powered by centersite dot net
ADHD: Attention Deficit Hyperactivity Disorder
Resources
Basic Information
Childhood ADHD OverviewADHD Discoveries and ControversiesCauses of ADHD in ChildrenADHD or Another Condition?Diagnosis of ADHD in ChildrenADHD Treatment in ChildrenFamily and Personal SupportsAdult ADHD OverviewDiagnosis of Adult ADHDAdult ADHD TreatmentADHD Resources and References
More InformationTestsLatest NewsQuestions and AnswersVideosLinksBook Reviews
Related Topics

Bipolar Disorder
Child & Adolescent Development: Overview
Learning Disorders
Child Development & Parenting: Infants (0-2)
Child Development & Parenting: Early (3-7)

Causes of ADHD - Genetics

Margaret V. Austin, Ph.D., edited by C. E. Zupanick, Psy.D.

What Causes ADHD?

Researchers investigate the causes and cures of many diseases and disorders.  Thus, ongoing ADHD research has attempted to answer the question, "What causes ADHD?"  Because of this research, we now know a great deal more about ADHD than we did 10 years ago (See section on New and Exciting Brain Research). Despite this large body of research, the specific cause of this disorder remains uncertain.

The vast majority of researchers conclude that ADHD is primarily a neurological or brain-based disorder. It is either present at birth, or it develops early on in childhood. Although our everyday surroundings can affect the severity of symptoms, these environmental factors do not seem to be the primary cause of the disorder.

Is ADHD inherited and caused by genetics?

DNA moleculeResearch has established that genetics play a powerful role in many behavioral symptoms. These include behavioral symptoms observed in ADHD: impulsiveness, hyperactivity, and inattention. The estimated heritability of ADHD (i.e., the proportion of a trait that can be attributed to genetics) ranges from 75 to 91%. This does not mean a parent of an ADHD child must have ADHD. It does mean that the gene for ADHD exists in the family line of one of the biological parents. The specific gene has not yet been identified.

Twin studies support a genetic basis for ADHD. Concordance rates (the occurrence of similar traits) are higher among identical twins (58-82%) than fraternal twins (31%-38%). (Martin, Scourfield, & McGuffin, 2002). Interestingly, when one twin has ADHD, but the other does not, the 'normal' twin is still more likely to have problems with impulse control. Although genetics play a key role in ADHD, the specific genes have not yet been identified.

While twin studies provide the strongest evidence of a genetic influence, studies of brain chemistry lend further support. These studies investigate what happens in the brain when people take medications used to treat ADHD symptoms. Stimulant drugs increase brain activity. Initially, experts thought ADHD was a result of an overactive brain. Therefore, it seemed counter-intuitive to give stimulant drugs to someone who has problems with inattention, hyperactivity, and impulsivity. The unexpected, calming effect of these drugs baffled experts. To explain this paradox, experts theorized that stimulant medication must have some unique and opposite effect on children with ADHD.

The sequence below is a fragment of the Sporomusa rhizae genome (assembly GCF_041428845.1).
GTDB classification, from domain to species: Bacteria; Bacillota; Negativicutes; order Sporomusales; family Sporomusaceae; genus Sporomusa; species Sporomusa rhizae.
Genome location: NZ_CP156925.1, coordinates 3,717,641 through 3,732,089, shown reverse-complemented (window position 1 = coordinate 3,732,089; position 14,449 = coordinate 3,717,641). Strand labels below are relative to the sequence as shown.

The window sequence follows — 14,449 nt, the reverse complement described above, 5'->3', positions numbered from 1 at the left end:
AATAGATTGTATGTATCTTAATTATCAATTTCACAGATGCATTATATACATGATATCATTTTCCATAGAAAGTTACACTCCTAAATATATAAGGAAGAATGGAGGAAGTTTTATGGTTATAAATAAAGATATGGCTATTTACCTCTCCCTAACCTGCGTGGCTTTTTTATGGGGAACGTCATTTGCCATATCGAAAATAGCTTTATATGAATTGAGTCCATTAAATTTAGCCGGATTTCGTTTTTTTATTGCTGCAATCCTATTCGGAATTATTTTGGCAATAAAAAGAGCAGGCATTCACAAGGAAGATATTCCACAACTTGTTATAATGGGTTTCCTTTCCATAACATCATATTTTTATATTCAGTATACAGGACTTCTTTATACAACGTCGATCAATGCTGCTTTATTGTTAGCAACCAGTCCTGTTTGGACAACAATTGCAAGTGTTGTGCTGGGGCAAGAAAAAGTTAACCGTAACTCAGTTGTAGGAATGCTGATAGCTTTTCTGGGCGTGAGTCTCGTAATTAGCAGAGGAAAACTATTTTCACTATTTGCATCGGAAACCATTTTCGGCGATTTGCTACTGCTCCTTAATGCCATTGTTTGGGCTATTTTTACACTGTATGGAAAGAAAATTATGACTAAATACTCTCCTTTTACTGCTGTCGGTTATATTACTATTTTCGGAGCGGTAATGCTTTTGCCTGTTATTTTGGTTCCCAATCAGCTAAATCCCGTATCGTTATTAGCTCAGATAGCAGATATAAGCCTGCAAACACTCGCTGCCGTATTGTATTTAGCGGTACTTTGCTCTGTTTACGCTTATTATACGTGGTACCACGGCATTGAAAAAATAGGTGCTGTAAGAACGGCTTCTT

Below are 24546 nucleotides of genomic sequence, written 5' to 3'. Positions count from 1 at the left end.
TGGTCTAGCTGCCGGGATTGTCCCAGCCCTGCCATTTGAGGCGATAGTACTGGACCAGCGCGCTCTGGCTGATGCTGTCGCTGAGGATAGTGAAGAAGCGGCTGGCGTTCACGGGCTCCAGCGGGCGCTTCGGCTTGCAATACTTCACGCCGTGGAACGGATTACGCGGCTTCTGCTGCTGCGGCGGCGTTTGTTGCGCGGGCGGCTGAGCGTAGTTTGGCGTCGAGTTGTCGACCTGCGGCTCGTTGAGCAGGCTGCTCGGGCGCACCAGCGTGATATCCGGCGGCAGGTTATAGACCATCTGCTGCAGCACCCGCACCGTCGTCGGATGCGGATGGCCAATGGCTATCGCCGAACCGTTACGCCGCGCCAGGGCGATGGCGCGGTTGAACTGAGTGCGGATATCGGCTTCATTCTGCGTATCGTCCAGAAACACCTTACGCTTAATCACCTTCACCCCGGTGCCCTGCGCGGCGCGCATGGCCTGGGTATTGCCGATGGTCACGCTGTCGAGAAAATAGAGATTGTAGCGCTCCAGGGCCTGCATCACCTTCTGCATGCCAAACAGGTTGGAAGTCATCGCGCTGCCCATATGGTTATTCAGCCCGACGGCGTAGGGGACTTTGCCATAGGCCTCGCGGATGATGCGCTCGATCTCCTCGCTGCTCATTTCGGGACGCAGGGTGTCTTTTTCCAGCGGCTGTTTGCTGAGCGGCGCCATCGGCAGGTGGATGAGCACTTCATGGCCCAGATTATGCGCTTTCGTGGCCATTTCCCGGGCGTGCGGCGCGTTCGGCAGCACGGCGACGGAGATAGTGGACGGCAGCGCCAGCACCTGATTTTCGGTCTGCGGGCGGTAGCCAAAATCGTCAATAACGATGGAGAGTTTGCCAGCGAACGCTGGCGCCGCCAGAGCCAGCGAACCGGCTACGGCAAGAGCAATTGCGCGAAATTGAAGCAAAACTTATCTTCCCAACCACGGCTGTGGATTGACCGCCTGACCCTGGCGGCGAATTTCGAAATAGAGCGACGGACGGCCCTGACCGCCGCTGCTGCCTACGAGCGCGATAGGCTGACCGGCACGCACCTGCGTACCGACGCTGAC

It turns out that ADHD is not a result of an overactive brain as once assumed. In fact, quite the opposite is true. Research has determined that ADHD is actually a result of reduced brain functioning (particularly frontal lobe) and decreased levels dopamine. Dopamine is a naturally occurring chemical in the brain that creates sensations of arousal and pleasure. In other words, children with ADHD have cognitive 'sluggishness,' or a slower thinking process than their peers. In children with ADHD, stimulants raise the brain activity to a level more comparable to their peers. In people with ADHD, stimulants also increase their ability to screen out irrelevant stimuli, control impulsive behavior, and to focus on the designated task.

Can parents help prevent ADHD in their children?

The short answer is no. Parents cannot 'prevent' ADHD any more than they can prevent their hair color: It's genetic. However, there are many things caregivers and families can do to enable the success of their ADHD children.

That said, there are ways to help children to do their best. Since complications of pregnancy have been linked to ADHD, good prenatal care is a great way to start looking after your child's health. Eat healthy, avoid alcohol and drugs, and see your doctor regularly to make sure you are doing everything within your power to give your baby a healthy start in life.

Are there other causes of ADHD?

ADHD is recognized as a genetic condition that is passed from parents to children. As no one can choose their genetics, there is nothing parents can do to prevent ADHD. However, caregivers and teachers can do things than can lessen the severity of ADHD symptoms. Likewise, various situational factors can worsen ADHD, or create similar symptoms in people without the disorder. For instance, a calm, quiet environment promotes concentration while a noisy, chaotic location diminishes our ability to focus on any one thing.

Do prenatal and postnatal factors affect ADHD?

The root causes of ADHD are biological. Nonetheless, certain factors may increase the severity of symptoms. These are: prenatal and perinatal complications (e.g., low birth weight, fetal distress); prenatal alcohol or tobacco exposure; lead poisoning and pesticides; moderate to severe protein deficiency; head injuries that involve the frontal lobe; allergies; abuse or other violent trauma. These stressors must be examined more fully to determine their exact connection, if any, to ADHD.